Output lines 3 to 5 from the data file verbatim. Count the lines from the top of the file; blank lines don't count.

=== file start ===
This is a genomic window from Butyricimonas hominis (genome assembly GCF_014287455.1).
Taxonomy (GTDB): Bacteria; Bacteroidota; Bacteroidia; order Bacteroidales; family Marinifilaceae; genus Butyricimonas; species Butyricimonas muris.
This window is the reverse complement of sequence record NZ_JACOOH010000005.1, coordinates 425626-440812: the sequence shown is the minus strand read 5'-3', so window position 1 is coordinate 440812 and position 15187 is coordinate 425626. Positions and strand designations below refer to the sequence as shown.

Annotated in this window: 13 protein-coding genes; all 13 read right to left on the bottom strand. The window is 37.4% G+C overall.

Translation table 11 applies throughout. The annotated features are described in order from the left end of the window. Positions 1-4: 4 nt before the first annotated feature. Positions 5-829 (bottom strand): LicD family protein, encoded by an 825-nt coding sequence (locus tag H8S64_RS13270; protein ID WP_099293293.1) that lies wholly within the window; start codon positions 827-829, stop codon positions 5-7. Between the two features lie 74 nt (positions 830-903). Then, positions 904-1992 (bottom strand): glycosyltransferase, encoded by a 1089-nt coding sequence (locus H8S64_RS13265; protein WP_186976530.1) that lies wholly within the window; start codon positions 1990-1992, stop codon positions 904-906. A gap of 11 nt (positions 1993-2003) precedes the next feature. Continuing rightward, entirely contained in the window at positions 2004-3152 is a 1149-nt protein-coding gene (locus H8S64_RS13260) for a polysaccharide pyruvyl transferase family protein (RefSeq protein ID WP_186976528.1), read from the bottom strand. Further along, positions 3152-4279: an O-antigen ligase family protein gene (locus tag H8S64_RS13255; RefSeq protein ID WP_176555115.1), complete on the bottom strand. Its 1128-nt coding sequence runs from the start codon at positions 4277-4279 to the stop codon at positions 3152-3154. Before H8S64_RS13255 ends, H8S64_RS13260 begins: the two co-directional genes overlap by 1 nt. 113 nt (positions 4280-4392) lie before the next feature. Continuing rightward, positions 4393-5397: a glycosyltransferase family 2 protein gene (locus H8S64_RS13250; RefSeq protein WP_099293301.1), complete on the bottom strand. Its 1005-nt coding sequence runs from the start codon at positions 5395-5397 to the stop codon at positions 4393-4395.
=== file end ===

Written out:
This window is the reverse complement of sequence record NZ_JACOOH010000005.1, coordinates 425626-440812: the sequence shown is the minus strand read 5'-3', so window position 1 is coordinate 440812 and position 15187 is coordinate 425626. Positions and strand designations below refer to the sequence as shown.

Annotated in this window: 13 protein-coding genes; all 13 read right to left on the bottom strand. The window is 37.4% G+C overall.

Translation table 11 applies throughout. The annotated features are described in order from the left end of the window. Positions 1-4: 4 nt before the first annotated feature. Positions 5-829 (bottom strand): LicD family protein, encoded by an 825-nt coding sequence (locus tag H8S64_RS13270; protein ID WP_099293293.1) that lies wholly within the window; start codon positions 827-829, stop codon positions 5-7. Between the two features lie 74 nt (positions 830-903). Then, positions 904-1992 (bottom strand): glycosyltransferase, encoded by a 1089-nt coding sequence (locus H8S64_RS13265; protein WP_186976530.1) that lies wholly within the window; start codon positions 1990-1992, stop codon positions 904-906. A gap of 11 nt (positions 1993-2003) precedes the next feature. Continuing rightward, entirely contained in the window at positions 2004-3152 is a 1149-nt protein-coding gene (locus H8S64_RS13260) for a polysaccharide pyruvyl transferase family protein (RefSeq protein ID WP_186976528.1), read from the bottom strand. Further along, positions 3152-4279: an O-antigen ligase family protein gene (locus tag H8S64_RS13255; RefSeq protein ID WP_176555115.1), complete on the bottom strand. Its 1128-nt coding sequence runs from the start codon at positions 4277-4279 to the stop codon at positions 3152-3154. Before H8S64_RS13255 ends, H8S64_RS13260 begins: the two co-directional genes overlap by 1 nt. 113 nt (positions 4280-4392) lie before the next feature. Continuing rightward, positions 4393-5397: a glycosyltransferase family 2 protein gene (locus H8S64_RS13250; RefSeq protein WP_099293301.1), complete on the bottom strand. Its 1005-nt coding sequence runs from the start codon at positions 5395-5397 to the stop codon at positions 4393-4395.